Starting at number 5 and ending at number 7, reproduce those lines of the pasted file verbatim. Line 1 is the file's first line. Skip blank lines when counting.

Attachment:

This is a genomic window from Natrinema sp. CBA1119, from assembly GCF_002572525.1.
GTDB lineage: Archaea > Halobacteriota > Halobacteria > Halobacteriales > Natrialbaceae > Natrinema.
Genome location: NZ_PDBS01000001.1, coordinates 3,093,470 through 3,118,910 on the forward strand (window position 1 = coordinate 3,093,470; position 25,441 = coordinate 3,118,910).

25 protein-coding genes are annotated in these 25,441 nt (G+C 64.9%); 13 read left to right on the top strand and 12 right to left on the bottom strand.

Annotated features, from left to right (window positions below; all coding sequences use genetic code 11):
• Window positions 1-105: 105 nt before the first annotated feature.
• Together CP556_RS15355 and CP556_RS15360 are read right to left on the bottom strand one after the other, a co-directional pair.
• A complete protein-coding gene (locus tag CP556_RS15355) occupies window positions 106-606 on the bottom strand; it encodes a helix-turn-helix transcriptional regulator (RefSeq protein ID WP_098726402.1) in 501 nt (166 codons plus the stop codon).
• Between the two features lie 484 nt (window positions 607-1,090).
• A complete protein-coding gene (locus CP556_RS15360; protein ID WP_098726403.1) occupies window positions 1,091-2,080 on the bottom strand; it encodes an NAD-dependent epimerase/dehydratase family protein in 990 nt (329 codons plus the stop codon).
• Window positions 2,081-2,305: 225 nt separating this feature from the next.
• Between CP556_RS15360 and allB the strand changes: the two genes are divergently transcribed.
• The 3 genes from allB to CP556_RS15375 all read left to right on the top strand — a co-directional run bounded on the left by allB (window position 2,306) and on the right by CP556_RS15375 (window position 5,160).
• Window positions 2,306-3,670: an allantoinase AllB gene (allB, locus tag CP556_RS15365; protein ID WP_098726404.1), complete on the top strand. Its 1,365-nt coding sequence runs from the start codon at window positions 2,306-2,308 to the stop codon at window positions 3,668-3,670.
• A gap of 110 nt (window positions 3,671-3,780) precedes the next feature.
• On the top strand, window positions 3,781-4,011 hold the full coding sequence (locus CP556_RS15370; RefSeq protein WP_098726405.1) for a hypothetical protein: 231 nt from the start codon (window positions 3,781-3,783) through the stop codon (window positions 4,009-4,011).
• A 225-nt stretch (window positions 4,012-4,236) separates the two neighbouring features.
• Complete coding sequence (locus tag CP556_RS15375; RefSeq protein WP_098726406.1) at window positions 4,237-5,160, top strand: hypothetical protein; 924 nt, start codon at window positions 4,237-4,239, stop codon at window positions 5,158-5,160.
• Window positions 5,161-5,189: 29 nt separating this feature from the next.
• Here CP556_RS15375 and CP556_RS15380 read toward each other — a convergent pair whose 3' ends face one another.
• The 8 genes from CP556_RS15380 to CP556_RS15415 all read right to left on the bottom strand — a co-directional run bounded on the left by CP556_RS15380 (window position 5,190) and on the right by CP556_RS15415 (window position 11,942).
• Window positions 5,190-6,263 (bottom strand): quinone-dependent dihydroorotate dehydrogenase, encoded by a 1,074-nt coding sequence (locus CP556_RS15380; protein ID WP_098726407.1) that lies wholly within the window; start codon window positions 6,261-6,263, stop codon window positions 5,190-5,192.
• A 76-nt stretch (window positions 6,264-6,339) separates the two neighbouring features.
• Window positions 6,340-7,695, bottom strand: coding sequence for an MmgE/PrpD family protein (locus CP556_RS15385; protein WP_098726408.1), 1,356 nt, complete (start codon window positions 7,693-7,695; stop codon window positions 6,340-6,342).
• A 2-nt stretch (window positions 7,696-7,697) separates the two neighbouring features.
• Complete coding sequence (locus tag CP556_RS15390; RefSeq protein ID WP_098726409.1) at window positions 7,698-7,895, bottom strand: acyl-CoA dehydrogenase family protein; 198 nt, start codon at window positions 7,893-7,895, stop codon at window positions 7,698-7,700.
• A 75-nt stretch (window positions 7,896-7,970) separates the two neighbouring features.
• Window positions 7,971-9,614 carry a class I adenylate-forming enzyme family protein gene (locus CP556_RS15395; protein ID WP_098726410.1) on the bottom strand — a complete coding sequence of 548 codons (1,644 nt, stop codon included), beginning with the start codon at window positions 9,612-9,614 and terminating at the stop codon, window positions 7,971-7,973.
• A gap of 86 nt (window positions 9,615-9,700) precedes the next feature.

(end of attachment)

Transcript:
Annotated features, from left to right (window positions below; all coding sequences use genetic code 11):
• Window positions 1-105: 105 nt before the first annotated feature.
• Together CP556_RS15355 and CP556_RS15360 are read right to left on the bottom strand one after the other, a co-directional pair.